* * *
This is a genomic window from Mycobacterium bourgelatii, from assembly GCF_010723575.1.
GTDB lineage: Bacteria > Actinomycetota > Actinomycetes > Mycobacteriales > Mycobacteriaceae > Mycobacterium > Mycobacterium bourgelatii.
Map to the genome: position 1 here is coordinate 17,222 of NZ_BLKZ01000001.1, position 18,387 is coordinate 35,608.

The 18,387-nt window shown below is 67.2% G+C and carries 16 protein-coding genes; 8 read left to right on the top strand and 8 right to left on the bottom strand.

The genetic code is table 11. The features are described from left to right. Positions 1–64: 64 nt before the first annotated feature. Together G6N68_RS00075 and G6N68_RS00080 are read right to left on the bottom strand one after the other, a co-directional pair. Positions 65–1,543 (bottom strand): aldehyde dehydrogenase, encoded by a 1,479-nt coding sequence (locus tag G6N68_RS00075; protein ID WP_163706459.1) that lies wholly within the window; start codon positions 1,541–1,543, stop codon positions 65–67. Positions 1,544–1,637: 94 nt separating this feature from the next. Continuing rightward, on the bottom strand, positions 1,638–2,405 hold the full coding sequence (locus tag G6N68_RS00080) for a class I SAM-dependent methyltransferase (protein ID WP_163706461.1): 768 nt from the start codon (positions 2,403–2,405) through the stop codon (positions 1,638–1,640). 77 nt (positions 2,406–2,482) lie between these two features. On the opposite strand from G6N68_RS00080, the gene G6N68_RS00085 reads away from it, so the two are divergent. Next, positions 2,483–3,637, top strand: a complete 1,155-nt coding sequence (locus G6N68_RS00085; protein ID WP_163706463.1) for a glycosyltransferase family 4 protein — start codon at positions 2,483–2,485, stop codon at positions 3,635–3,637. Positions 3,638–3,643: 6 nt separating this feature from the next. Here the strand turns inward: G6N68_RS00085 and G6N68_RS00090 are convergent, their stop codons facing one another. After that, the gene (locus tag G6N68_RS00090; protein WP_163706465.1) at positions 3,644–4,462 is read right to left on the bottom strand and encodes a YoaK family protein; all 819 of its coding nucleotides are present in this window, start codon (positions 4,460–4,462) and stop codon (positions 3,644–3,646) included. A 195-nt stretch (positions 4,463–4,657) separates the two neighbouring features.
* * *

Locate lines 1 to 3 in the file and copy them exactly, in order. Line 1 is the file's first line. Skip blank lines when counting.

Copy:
This is a genomic window from Mycobacterium bourgelatii, from assembly GCF_010723575.1.
GTDB lineage: Bacteria > Actinomycetota > Actinomycetes > Mycobacteriales > Mycobacteriaceae > Mycobacterium > Mycobacterium bourgelatii.
Map to the genome: position 1 here is coordinate 17,222 of NZ_BLKZ01000001.1, position 18,387 is coordinate 35,608.